Leanne Pogson, Interview with a Planning ConsultantNov 14, 2022
Hi Leanne, thank you so much for offering to talk to us today at Her Own Space and it is great to connect with a planning consultant who can help answer some key questions for our members.
1. So tell us a bit about you, how did you start your career and what type of projects do you work on?
Hi Ellora. Thank you for asking me to contribute, it is a great concept.
I started in planning in 2003, the year after I graduated with a degree in (physical) Geography. I fell into planning after trying teacher training for a few months (it wasn’t for me) then moving back home and doing some temp work, desperate for a job which was semi related to my degree. A job came up in the planning department in my hometown as a planning technician. A few months later I accepted the role of trainee planning officer. I worked at North Lincolnshire Council for almost 16 years, minus a 5 month stint at Gloucester City Council. I left Local Authority in 2019 for the private sector, where I stayed for 3 years. This summer I took the plunge into self employment and set up Vesta Planning Ltd, a private planning consultancy whilst also working full time as a Development Manager for another Local Authority on a contract basis. I am really enjoying contracting and I’m looking forward to growing Vesta in the background.
Over the years I have worked on pretty much all planning projects, from household extensions, adverts and changes of use, to major housing and commercial projects, renewable energy and minerals applications. In the private sector, a lot of my work was rural based, including farm workers dwellings, solar energy and planning for new housing developments.
2. What are the main challenges about being a planning consultant today?
I think one of the main challenges is keeping up to date with changes in legislation. There is often ‘talk’ of changing the planning legislation, often which never comes about, but in the past few years there have been changes to the Use Classes Order and Permitted Development Rights. Some changes we know are coming, but others can come into force with little to no notice, so it is important to keep up to date with what is going on.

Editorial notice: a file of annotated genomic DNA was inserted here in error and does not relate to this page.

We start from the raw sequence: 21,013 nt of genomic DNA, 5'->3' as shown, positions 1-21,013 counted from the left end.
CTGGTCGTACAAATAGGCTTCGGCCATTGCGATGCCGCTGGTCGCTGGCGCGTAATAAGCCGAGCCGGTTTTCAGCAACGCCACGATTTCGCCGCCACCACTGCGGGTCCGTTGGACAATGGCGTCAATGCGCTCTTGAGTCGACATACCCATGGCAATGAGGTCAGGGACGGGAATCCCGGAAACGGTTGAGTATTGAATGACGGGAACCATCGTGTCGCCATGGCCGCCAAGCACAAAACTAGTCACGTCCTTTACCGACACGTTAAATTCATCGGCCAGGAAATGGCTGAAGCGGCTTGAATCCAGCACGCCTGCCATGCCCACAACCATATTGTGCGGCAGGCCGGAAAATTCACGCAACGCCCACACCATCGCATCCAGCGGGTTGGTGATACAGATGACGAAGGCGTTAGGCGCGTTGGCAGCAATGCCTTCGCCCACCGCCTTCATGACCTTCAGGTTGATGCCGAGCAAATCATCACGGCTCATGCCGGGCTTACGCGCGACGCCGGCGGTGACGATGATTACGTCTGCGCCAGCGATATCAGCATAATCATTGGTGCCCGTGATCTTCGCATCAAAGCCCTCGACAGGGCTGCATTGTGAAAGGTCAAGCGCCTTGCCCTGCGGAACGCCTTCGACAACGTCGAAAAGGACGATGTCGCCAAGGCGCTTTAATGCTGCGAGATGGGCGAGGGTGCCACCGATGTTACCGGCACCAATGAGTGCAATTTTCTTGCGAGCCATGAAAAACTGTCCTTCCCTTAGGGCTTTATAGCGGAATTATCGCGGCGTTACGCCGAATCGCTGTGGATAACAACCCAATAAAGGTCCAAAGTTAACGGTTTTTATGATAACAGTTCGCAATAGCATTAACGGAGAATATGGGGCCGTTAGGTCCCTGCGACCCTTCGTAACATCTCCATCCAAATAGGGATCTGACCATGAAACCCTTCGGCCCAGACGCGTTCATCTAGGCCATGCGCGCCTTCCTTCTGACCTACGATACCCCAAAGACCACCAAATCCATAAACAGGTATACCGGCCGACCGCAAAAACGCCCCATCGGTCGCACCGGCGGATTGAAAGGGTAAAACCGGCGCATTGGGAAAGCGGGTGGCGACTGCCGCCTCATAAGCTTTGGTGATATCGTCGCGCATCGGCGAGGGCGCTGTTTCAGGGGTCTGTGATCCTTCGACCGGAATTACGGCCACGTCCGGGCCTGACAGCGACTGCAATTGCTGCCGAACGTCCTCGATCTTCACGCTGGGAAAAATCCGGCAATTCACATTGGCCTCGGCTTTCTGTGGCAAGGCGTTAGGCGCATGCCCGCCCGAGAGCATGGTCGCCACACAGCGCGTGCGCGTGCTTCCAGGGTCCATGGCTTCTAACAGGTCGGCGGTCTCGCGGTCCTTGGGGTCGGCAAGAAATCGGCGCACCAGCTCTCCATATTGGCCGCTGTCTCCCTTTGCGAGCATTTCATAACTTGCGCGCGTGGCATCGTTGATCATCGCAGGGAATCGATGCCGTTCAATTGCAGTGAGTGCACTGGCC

Another challenge working across different local authority districts is that their planning policies are often very different. Add to that the NPPF, neighbourhood plans and the often changing statuses of self-build and five year housing land supply positions, there is a lot of research needed before starting a new job.
3. Are there any tips or pre-planning advice you would give women about to undertake their home renovations.
Don’t be afraid of applying for planning permission. I see so many people try to get projects under permitted development to avoid having to apply for planning, but it is honestly not a scary process. Some people don’t want to spend money on the planning fee, but just over £200 is a tiny fraction of the cost of building an extension, so in my opinion, it is not worth making extensions smaller or more impractical just to avoid planning. The plans are needed for the builder, so it really isn’t a bad thing to apply for planning. The planners have to consider the ‘fall-back’ position of what could be built under PD too, so that is always worth bearing in mind.
Before starting renovations, definitely make sure the building isn’t listed and check if it is in a conservation area or other designation. Most people are aware when buying a property, but it is surprising how many people I have spoken to over the years who didn’t know they had bought a listed building! Having constraints on the property will likely affect what you can do, or how you can do it, so definitely check! Also check for any protected trees - and don’t just cut them down without consent, you could find yourself in court with a hefty fine.
4. What do you think are the main reasons projects go wrong and equally go well?
Willingness to compromise! Most clients are happy to follow professional recommendations, but some are not. The ones that are not are more likely to end up with either a refusal, something which is not buildable or otherwise needs changing later down the line. Don’t get me wrong, not all projects need compromise, but more often than not the expectations at the start and what the final outcome is, are often different.
Budget is always a big issue too, especially with the vast increase in the cost of materials. Most projects go over budget and I think it is important to have a realistic understanding of costs before starting the planning/detailed design process. There are often other things to take into account if you are going through planning too, especially for new builds. Ecology is a big thing at the moment, and there is the potential for drainage surveys, contaminated land, heritage, topographical surveys as well as s106 contributions and CIL. Most of these won’t be required for extensions and alterations, but they are something to keep in mind if you are looking at developing for housing.
5. What recent changes out there do you think homeowners may not be aware of and what is the best way to be on top of change?